Eye For Film >> Movies >> The Duke Of Burgundy (2014) Film Review
The Duke Of Burgundy
Reviewed by: Andrew Robertson
Beginning with a soft saturated Seventies slowness, colour and credits combined to evoke a particular era, a particular place, a particular vision of a place and time that is not. Somewhat European hills and somewhat European halls; brushes sweeping steps and porches, vinyl records of insect calls.
The Duke Of Burgundy is delicate, constructed, poised; a piece of naturalistic beauty with all the authentic artificiality of wings pinioned while drying by small pieces of paper, a needle through the heart that wrenches. It is minimal, colourful, even playful, terrific; and it is not for everyone.
If you see this film and if you love it you will tell perhaps a dozen people that they should see it and you will be right to, and they perhaps will have some of their own dozen who do not overlap with your own who they will tell. You will exercise judgement. You will not tell the person who will gasp incredulously when they see the minimal cast followed by the common names and Latin names of the entomological array that populates this tale. You will not tell the person who will laugh at the credit for a song by Nurse With Wound, nor indeed will you tell the person who will snigger at the 'Human Toilet Consultants'. You will not tell the person who cannot look past a burst of flashing images that recalls experimental cinema, a sqaull of noise that builds but like any barrier of sound can be broken by something well designed to reveal something beyond. You will not tell the person who will nag and niggle at this valley of female lepidopterists, this sapphic bicycle autumn that unfolds in umbers and golds, blown leaves and beating wings. You will not tell them because they do not need to know. You might.
Sidse Babett Knudsen is Cynthia, Chiara D'Anna is Evelyn. Evelyn rides her bicycle to Cynthia's door, knocks, waits. She is late, Cynthia tells her. There is a scenario that unfolds, repeats, adapts. It is a series of moments, pictures, attitudes, sounds - what sounds. Writer/director Peter Strickland wrote/directed Berberian Sound Studio and that same meticulousness is here. There is craft in cutting and costume, the sussurus of skirt on stocking a signal of something subtle, sexual, significant.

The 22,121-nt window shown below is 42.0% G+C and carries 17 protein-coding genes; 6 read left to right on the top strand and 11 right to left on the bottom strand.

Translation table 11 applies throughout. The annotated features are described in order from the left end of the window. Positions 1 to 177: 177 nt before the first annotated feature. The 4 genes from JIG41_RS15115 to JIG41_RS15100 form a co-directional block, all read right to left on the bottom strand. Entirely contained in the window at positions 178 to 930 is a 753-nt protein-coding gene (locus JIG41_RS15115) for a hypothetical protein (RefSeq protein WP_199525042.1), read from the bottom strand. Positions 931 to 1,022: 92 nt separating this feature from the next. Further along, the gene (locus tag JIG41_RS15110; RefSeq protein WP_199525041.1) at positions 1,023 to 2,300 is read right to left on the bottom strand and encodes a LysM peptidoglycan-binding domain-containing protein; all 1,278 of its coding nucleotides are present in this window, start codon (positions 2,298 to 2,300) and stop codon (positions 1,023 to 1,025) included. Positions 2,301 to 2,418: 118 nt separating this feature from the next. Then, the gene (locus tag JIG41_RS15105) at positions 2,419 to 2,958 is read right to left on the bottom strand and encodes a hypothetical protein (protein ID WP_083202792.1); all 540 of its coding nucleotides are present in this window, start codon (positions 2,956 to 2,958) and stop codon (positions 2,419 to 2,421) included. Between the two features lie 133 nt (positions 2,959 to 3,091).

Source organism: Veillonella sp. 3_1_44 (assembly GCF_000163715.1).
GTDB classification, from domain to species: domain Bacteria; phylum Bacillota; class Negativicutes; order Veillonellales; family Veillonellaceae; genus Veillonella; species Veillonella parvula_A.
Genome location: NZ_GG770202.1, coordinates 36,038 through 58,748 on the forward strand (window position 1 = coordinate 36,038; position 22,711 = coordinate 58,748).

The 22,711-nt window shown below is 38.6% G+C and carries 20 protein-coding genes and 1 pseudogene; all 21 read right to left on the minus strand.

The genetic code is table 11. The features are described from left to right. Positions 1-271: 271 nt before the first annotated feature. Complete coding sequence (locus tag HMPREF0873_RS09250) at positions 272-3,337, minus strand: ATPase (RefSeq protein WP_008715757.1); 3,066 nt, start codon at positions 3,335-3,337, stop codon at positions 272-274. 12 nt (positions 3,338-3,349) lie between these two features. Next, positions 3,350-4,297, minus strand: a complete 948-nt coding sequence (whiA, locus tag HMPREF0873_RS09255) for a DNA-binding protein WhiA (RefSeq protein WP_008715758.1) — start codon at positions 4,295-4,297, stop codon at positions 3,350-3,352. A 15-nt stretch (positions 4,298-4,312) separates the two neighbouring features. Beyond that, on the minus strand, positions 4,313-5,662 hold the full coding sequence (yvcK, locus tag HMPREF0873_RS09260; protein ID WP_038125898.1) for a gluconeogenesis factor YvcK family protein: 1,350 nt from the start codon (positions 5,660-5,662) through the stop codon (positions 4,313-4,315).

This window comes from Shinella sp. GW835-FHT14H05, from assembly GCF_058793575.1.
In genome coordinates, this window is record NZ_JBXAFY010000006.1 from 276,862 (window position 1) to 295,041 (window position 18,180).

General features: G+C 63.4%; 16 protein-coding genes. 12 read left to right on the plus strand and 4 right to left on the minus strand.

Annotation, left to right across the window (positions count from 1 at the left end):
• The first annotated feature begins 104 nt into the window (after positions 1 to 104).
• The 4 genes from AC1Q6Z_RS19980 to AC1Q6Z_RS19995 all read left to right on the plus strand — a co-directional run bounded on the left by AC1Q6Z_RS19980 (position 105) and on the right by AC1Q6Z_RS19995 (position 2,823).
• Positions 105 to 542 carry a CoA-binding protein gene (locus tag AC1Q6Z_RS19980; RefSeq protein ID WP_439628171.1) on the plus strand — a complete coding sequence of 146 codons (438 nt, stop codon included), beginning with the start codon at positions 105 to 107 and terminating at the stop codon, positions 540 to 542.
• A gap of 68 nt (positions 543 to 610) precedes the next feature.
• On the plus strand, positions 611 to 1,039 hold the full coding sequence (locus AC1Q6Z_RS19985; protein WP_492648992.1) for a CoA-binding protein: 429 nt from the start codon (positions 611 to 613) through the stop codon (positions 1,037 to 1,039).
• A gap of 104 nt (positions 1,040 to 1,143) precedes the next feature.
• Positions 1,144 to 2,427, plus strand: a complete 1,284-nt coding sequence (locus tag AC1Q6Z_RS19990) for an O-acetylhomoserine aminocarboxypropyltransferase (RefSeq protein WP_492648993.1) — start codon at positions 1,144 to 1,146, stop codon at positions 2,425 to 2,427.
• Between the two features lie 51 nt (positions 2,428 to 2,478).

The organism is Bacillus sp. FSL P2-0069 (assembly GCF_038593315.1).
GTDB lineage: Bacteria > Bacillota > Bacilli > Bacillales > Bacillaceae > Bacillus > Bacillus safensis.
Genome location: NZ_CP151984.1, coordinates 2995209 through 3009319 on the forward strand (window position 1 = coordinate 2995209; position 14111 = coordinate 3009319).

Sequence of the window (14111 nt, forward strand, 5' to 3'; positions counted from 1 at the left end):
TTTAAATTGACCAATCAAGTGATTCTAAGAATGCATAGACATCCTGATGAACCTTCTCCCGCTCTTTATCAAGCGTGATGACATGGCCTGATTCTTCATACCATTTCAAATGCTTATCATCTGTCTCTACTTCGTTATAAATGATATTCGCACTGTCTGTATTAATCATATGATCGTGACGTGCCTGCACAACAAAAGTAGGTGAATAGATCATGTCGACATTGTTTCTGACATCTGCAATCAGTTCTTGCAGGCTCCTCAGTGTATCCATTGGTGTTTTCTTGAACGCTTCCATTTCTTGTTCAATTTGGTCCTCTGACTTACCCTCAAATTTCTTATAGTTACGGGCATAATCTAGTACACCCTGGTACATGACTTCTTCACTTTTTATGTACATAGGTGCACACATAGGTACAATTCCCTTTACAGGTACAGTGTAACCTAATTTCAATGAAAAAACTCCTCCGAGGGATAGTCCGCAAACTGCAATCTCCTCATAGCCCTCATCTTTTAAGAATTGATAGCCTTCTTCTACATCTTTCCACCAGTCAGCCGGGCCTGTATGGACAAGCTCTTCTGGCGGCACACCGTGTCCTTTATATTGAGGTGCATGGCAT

Cynthia and Evelyn are engaged in a romance. Yes, there are sadomasochistic elements, indeed, there is a whole vocabulary one could deploy to describe it and if one were possessed of that vocabulary one might well be one of those dozen who will be told. Evelyn is "topping from the bottom", but for those not au fait with the argot of restraint it suffices to say that there are issues of control. Emotional, physical, behavioural, control moves and shifts as the scenario unfolds. Cynthia and Evelyn are entwined in a relationship. Yes, there are sadomasochistic elements, indeed, but they are part of a vocabulary within that relationship, a communication of need. There is a scenario that unfolds, repeats, adapts. There are little details, eyes, eye-lashes, mannequins in a lecture audience, broken sticks, gossip, ritual. This is dreamy, not oneiric, not dream-like, dreamy, rich and with a sense of material - polished leather, if not angora, blue velvet - the delicacy of exoskeletons under glass. There are meditations to be had on script and role, on the logistics of love of a certain kind, moments of anticipation. There is display, keyholes and cabinets, microscopes and mixing bowls, even the act of film itself - camera and colour.
Your reviewer recognised cinematographer Nick Nowland's name from recent short L'Assenza, demonstrating here the same eye for something closer to homage than mimicry, a look that's aided by Andrea Flesch' costume work and Pater Sparrow's production design. There are many who have worked with Strickland before, and one hopes he is building a troupe, a team, with the returnees. There is a wholeness of presentation, a competence in execution, a fitness that means all of those who contribute to the look of the film, deserve their credit - it is in the technical that the film's depth is brought forth, in edit, in focus, in intent.
It's that focus on technique that is at the heart of The Duke Of Burgundy as a film, and at the heart of its story. Cynthia and Evelyn are embarked on a relationship, and that relationships meander around means and methods rather than motives is the core. There is a scenario that unfolds, repeats, adapts. There is a scenario that unfurls, reveals, delights.Reviewed on: 22 Feb 2015